This week I’d like to talk, not so much about Pathfinder, but about gaming in unusual circumstances. More specifically creating games for non-gamers.
For my day job I work in retail management. About three months ago I was informed that September was going to be my turn to run a month-long employee engagement activity. “You make games, we expect something really cool.” So I had two months to come up with something, “really cool,” that would engage the staff. Yeah, no pressure.
Since I work for a company with an interest in health and wellness, I opted to go for a disease theme. I knew I’d be drawing inspiration from both Pandemic and its digital inverse Plague, Inc. but beyond the theme, I wasn’t sure how I’d handle gameplay.
Since these activities just get posted up near the time clock, it would have to be fairly simple but everyone was expecting something more interesting than just the previous “Riddle of the Week” or “Name the Flag.”
Trivia questions or riddles would be a great resolution mechanic but I also wanted to tie the game to a measurable company engagement initiative. The company provides recognition cards management and staff can fill out for one another. Unfortunately, these cards are often a neglected resource.
For example: through August our store had only filled out and posted 22 cards. There had certainly been more than 22 times employees had acted in a way worthy of recognition but for a number of reasons cards were never filled out. So I really wanted to add these recognition cards to the mechanics.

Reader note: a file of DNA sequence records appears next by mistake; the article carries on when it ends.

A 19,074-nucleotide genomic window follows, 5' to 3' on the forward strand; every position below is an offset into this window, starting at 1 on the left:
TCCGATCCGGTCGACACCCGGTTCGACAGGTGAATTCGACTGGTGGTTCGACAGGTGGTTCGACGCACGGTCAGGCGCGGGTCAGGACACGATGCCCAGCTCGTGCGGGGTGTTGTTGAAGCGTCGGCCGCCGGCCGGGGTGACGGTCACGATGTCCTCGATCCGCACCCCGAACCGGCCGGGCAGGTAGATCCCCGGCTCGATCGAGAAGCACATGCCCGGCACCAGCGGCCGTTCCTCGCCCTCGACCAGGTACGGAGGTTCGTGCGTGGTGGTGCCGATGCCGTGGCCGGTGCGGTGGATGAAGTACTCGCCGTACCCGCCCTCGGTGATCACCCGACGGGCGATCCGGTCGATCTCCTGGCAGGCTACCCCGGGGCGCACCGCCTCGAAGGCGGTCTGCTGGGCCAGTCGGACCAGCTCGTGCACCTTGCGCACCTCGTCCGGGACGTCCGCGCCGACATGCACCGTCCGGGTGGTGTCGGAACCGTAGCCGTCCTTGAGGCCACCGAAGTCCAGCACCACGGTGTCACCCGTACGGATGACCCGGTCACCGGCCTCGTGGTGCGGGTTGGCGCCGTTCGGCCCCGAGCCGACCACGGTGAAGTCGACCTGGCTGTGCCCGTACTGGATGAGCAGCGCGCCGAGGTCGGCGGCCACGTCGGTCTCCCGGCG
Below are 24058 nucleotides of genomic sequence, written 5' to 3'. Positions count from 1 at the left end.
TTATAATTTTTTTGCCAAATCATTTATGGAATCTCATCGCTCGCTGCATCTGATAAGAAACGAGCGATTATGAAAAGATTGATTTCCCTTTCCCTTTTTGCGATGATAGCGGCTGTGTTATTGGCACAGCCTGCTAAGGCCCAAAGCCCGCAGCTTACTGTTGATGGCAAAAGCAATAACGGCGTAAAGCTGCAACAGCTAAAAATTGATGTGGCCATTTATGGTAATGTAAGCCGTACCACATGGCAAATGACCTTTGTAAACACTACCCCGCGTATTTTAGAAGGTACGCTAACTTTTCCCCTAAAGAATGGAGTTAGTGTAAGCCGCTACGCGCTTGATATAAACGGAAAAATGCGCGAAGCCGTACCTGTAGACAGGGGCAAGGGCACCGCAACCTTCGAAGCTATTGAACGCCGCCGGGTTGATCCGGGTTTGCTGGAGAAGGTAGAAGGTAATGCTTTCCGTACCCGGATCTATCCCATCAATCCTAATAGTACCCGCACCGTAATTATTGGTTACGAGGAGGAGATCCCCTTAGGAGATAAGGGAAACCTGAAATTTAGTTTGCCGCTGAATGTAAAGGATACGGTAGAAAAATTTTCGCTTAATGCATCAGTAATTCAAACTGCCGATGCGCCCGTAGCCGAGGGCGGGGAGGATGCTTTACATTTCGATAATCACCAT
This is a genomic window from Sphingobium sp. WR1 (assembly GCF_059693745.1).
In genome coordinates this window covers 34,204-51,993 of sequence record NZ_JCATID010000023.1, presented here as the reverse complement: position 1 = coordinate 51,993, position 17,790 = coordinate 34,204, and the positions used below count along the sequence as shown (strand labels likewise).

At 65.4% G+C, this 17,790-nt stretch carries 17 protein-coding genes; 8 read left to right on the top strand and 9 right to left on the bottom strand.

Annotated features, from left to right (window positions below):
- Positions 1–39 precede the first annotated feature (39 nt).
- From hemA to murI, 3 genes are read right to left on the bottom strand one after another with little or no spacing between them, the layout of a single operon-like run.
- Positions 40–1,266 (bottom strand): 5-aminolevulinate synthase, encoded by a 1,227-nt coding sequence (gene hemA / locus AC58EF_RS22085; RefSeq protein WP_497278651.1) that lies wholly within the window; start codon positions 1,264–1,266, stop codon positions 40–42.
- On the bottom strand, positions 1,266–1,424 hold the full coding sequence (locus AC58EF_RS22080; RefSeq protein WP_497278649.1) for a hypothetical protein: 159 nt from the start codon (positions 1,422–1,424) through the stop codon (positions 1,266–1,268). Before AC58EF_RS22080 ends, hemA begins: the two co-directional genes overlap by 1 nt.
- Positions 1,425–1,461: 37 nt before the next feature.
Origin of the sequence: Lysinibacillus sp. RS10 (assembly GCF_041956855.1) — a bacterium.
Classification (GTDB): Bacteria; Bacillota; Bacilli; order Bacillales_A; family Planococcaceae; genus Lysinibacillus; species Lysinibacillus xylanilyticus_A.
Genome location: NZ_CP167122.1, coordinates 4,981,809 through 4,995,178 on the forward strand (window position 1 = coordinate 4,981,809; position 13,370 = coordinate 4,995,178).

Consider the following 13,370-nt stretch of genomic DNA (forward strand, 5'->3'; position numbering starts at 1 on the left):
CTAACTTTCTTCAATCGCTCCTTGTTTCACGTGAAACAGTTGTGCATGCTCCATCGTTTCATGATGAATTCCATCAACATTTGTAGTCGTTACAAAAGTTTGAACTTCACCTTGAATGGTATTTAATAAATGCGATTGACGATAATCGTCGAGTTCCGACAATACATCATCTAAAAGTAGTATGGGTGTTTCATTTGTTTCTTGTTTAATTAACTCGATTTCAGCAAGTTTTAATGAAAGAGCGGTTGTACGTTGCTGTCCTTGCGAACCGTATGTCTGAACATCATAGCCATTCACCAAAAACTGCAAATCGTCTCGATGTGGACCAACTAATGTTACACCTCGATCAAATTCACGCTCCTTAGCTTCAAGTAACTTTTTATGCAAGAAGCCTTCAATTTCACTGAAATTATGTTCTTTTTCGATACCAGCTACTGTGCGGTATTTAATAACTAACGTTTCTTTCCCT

In the end, I decided to post three fictional diseases: A Zombie Plague with Zombie Themed Questions. The Andromeda Strain Plague Which featured mostly Literature to Film Questions and a Weaponized Bird Flu created by SPECTRE, which featured spy movie questions and general real world health questions.
Like Pandemic I decided that the game would be a cooperative game of curing diseases. Every time the staff filled out 3 recognition cards we would add a research station (in this way I could also play along). The number of these research stations would then change improve the effectiveness of correct answers in curing each disease.
As the game began I had to explain the rules a few times but the buy-in was immediate and by the end of the month our 22 recognition cards had increased to 46 posted cards.
So things to consider if you’re going to bring gaming into your workplace.
- Keep It Simple, But Not too Simple: In the example above everyone who wanted play had up to 3 trivia questions they could answer each week and recognition cards they could fill out both would contribute the team’s chance of success. These were easy straight forward tasks but presented each player with options each week.
- Group Play or Individual Play? I opted to go for team building and group play but that’s just one option. If you have a prize budget or want to foster a little friendly competition splitting the players into smaller teams or even individuals is definitely just as viable.
- Presentation Helps: I scoured the internet for images and memes related to each question and printed them out as 4×6 prints. The colorful presentation helped draw people’s attention to when new questions went up.
- As Always, Keep Your Audience in Mind: When I was planning this game I was new to my store and didn’t know anyone as well as I’d have liked. If I were going to do this again (which truth be told, I will) I’d make a few different choices. Such as more multiple choice answers or riddles rather than trivia. Since I have learned that several team members are Pokémon fans, my next game in January may be Pokémon themed.
Have you ever had to create a game for unusual circumstances? Tell us how it went. What worked well and what you might do differently if you had to do it over again.